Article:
The Journey of a People: The Era of Restoration, 1820 to 1844. By Mark A. Scherer. Independence, MO: Community of Christ Seminary Press, 2013. vii + 535. Acknowledgments, illustrations, footnotes, bibliographic essay, selected bibliography, index. ISBN: 978-0-8309-1381-7. Hardcover with dustjacket. $30.00.
This book has been a long time coming. It has been underway for some 15 years and the author has been talking about it at conferences and elsewhere for more than a decade. It is a basic history of the first generation of the Mormon Church between the time at which Joseph Smith Jr. (1805-1844) formed the church until his assassination in Illinois. It is a competent general history that will be of interest largely to members of the Community of Christ (CofC), an organization known as the Reorganized Church of Jesus Christ of Latter Day Saints from the 1850s until 2000, an offshoot of the original Mormon Church. Written by the Community of Christ’s official historian, it presents a gentle, relatively priestly, and often faith-promoting account of the church’s early history.
Scherer is honest in his assessments, but he often soft-petals difficult issues. One of the most important was Joseph Smith Jr.’s “First Vision,” long a subject of considerable controversy. Some have suggested that Smith fabricated it in 1838 when he began dictating his history to provide a starting point for his prophetic career that would counter charges that he was nothing more than a treasure seeking charleton. Scherer recounts at least some of the controversy but then asserts a conclusion that ignores all of that in favor of CofC members dealing with it as “subject of introspection.” He offers only that it is “important to find in the First Vision the key elements of Restoration heritage that are useful today” (p. 66). Scherer suggests that rejection of creeds, God’s love for all, forgiveness and salvation, and the search for the divine represent the sum of what might be appropriately taken from this story. That is a result that essentially sidesteps the necessity of trying to deal with the historical reality. I find it strikingly unhelpful.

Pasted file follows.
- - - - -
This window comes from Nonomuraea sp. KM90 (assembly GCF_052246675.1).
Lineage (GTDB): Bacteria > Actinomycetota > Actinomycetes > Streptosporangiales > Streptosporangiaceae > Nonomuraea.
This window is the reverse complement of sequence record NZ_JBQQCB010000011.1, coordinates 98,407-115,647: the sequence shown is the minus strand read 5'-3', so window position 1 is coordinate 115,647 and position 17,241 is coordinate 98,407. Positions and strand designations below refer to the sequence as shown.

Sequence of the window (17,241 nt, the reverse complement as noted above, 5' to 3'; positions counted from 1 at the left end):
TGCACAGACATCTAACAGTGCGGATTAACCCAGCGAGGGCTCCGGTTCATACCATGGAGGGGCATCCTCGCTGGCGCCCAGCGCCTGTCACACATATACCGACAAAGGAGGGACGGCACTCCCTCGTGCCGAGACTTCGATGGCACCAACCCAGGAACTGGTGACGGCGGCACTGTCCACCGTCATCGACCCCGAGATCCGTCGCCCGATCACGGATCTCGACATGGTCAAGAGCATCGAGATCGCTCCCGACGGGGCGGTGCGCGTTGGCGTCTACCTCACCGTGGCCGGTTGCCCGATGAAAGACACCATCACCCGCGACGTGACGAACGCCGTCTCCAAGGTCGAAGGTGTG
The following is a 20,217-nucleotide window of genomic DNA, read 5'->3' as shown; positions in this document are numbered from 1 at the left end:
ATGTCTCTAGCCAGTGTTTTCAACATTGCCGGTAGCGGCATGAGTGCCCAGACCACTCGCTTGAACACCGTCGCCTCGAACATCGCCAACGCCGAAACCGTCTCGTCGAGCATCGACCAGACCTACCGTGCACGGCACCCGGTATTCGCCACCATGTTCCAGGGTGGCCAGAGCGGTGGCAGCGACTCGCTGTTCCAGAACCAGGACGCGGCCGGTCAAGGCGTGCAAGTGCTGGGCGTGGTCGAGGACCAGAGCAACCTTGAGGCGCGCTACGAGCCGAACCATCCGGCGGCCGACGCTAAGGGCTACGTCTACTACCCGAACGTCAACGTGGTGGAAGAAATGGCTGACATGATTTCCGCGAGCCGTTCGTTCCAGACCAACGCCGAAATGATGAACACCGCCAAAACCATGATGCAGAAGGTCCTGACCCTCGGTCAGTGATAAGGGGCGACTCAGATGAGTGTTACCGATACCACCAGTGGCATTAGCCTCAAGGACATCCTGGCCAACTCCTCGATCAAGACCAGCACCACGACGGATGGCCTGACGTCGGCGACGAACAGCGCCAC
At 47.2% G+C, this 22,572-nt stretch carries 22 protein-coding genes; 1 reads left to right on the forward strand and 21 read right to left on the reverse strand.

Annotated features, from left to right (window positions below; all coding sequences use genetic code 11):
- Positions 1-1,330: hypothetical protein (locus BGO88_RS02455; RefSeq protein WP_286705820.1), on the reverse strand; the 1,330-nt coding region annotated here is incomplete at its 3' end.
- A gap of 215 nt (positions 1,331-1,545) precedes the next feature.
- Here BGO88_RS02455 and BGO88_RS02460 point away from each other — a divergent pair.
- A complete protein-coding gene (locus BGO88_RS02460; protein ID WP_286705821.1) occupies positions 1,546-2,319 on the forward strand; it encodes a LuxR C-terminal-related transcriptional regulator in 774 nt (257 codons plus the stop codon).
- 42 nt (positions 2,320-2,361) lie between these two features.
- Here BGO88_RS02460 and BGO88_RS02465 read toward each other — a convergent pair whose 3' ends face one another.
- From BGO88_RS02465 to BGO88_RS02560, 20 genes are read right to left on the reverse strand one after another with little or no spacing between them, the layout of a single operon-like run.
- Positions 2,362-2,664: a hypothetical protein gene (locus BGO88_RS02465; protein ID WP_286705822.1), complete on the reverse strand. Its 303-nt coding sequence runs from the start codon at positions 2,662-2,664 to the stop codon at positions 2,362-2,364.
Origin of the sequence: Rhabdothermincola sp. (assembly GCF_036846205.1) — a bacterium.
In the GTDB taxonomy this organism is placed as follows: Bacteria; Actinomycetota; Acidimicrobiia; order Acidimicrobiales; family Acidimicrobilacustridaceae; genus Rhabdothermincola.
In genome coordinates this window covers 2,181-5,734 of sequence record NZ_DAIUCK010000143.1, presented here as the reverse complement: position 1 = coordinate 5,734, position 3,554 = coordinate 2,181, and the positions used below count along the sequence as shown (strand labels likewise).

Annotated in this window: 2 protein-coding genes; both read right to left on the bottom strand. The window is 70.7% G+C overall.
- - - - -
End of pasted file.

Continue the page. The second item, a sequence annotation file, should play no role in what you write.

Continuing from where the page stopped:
A second area considered is the whole issue of Joseph Smith’s treasure seeking and its relationship both to the Smith family and Mormon origins. In the case of The Journey of a People, Scherer discusses this difficult subject by casting it as a part of the cultural heritage of early America, linking the family to vernacular expressions of enchantment and the occult. While he expended 17 pages on explanations of the “First Vision” he only used seven pages to cover the treasure-seeking, money-digging aspects of Smith’s early career. His assessment: “Joseph Smith Jr.’s active seven-year career of treasure seeking built his reputation as one among many upstate New York scryers to be known for his skilled use of a seer stone” (p. 74). I would take issue with that assessment since it ignores his other soothsaying activities for the rest of his life, but more important it fails to offers anything more than warmed over apologetics offered over the years by Mormon historians.